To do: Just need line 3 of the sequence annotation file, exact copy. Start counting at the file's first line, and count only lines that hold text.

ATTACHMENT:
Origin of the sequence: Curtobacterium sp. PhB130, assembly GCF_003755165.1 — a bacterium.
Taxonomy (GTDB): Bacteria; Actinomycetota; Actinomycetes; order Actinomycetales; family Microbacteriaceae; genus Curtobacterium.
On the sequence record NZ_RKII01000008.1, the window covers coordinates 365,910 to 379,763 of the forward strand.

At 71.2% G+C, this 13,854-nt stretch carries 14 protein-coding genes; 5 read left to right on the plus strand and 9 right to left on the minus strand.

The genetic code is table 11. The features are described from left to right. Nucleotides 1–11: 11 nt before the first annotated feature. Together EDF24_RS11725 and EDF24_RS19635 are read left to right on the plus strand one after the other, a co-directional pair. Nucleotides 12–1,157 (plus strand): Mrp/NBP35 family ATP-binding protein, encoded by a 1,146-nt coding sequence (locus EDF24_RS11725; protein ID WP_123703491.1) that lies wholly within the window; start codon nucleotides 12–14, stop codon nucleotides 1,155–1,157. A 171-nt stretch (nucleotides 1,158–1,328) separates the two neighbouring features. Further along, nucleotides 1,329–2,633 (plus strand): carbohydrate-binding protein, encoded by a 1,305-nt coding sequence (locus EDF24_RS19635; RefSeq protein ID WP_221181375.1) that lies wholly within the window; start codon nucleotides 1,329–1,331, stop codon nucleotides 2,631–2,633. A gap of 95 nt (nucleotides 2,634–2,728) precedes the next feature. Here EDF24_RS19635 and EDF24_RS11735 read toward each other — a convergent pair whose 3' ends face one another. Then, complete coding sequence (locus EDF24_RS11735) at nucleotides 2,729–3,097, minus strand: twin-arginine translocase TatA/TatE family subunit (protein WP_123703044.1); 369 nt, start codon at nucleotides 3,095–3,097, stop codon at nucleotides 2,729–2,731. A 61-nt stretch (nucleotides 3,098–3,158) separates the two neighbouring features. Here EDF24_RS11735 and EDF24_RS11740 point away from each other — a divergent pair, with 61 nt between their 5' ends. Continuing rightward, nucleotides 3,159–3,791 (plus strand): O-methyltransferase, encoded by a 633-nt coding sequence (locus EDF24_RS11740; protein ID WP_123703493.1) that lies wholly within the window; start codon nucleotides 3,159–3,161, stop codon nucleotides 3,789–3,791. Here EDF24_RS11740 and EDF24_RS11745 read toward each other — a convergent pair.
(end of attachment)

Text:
On the sequence record NZ_RKII01000008.1, the window covers coordinates 365,910 to 379,763 of the forward strand.